I may give that a try but I'm not so sure it'll help. I've been using the effects system for all my shaders so far with no problem. When I get a chance I'll set up the particle system in a separate project and switch between DX11 and 11.1 and see if that makes any difference. Thanks for trying though unbird, I appreciate it.
Well, as far as I can tell, that is what I'm doing. The gbuffer value I'm reading in should be converted to projection-space and compared with the projection-space particle depth. I must have done something wrong though, because the particles look exactly the same as before; there's no fade-out near the intersection area.
I've been trying to implement soft particles as described in the nvidia paper. I'm having a problem with this part: "If we want to compare consistent depth values, the fetched value Zbuf needs to be transformed into projection space". I'm using log-depth, so I can't use the formula they're using. They also never explain what any of the variables in the equation are or why the comparison needs to be done in projection-space and not "Normalized device coordinate" space.
I know how to reconstruct a world-space position from a log-depth value from a previous topic, so I tried several different ways to get it to work for the soft particles.
For reference, this is the equation for the reconstruction:
float depthVal = DepthMap.Sample(depthSampler, texCoord).r;
depthVal = (pow(0.001 * FarPlane + 1, depthVal) - 1) / 0.001;
depthVal /= (1 * FarPlane) / (FarPlane - 1); //The 1 is the near plane value
float2 invProjPos = mul(input.ScreenPosition.xy * depthVal, InverseProjection);
float4 position = mul(float4(invProjPos, -depthVal, 1), InverseView);
position /= position.w;
So I figured to get the projection-space value, the equation should be just the first 3 lines. Next, I figured the particle's Z value should be calculated like this (from the vertex shader):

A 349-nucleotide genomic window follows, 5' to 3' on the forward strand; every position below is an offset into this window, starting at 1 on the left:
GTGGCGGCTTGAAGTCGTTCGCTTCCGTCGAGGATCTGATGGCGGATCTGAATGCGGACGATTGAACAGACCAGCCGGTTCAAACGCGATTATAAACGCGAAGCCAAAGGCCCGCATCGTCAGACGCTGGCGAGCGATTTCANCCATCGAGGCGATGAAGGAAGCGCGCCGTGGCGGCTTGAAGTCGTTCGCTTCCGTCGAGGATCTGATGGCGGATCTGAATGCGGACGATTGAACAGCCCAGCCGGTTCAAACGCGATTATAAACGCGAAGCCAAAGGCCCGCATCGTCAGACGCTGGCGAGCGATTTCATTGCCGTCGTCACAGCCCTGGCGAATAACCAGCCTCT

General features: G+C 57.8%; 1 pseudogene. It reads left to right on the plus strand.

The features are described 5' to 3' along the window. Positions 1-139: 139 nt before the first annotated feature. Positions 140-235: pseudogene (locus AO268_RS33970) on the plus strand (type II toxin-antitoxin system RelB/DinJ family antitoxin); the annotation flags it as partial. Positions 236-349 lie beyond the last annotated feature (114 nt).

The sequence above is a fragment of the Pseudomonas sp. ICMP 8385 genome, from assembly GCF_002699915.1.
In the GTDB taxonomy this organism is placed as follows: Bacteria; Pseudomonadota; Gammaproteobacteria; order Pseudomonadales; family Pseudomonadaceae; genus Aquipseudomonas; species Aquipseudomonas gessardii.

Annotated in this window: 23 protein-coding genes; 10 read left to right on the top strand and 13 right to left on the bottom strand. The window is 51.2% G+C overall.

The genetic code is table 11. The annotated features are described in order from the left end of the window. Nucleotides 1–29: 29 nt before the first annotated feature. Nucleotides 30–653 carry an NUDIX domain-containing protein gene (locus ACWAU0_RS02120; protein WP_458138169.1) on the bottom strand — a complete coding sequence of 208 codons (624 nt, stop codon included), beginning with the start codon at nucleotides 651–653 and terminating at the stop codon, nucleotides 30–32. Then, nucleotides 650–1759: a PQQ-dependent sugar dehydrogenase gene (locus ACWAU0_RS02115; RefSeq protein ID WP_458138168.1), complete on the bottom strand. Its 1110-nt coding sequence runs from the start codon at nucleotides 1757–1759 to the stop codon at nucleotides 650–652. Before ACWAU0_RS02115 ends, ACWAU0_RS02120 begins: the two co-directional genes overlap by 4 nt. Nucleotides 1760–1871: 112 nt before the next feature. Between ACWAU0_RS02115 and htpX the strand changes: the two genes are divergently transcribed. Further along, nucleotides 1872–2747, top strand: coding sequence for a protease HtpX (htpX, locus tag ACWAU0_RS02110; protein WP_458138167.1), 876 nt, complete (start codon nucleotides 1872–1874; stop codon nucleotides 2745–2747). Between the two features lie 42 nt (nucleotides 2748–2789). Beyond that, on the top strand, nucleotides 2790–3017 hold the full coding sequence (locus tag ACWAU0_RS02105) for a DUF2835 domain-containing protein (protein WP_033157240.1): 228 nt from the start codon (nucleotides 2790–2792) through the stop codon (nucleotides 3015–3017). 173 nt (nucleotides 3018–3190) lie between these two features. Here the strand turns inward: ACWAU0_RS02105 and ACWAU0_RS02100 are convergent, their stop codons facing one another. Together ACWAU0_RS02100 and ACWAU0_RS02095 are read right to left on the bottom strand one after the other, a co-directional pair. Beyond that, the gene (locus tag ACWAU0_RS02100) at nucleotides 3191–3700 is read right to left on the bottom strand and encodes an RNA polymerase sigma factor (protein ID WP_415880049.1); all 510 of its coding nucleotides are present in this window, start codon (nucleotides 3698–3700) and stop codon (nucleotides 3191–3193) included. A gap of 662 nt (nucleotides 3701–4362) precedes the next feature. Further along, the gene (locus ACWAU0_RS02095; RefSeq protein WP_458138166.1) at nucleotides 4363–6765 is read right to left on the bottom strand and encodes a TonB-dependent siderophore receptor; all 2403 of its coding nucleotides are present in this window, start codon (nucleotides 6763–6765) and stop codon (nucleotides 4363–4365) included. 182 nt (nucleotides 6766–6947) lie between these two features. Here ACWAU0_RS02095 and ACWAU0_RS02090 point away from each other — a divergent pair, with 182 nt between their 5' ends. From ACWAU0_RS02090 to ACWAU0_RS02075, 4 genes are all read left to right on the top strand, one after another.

We're not using screen normals though, they're regular world space normals. The problem is coming from the lighting equation making it black on the side that's facing away from the light. Actually.... in the processing of writing this I had an idea. There's no reason I need to do the lighting equation using the normal after the normal-mapping is applied. I switched it to just use the flat plane's normal and now the black is gone. Thanks for the suggestions guys.
Ok, two more issues. The lighting equation is causing the backside of waves to turn black:
Also, this is something that's been around for a while. One side of the wave (I'm guessing it's the back) is getting a strong reflection while the other side has a strong refraction. It's creating a kind of spotted/streak effect near the viewer where the water will be mostly transparent with spots of strong blue (from the sky) mixed in. This seems pretty unnatural to me. Any suggestions?
And again with the water set to an orange color (in this case there are also some strong orange spots):
I'm working on tweaking our water shader to get a nicer look out of it and there are a couple of issues I'm not sure how to solve. The main one is that the colorization, while nice during the day, makes the water look lit up at night and is very unnatural: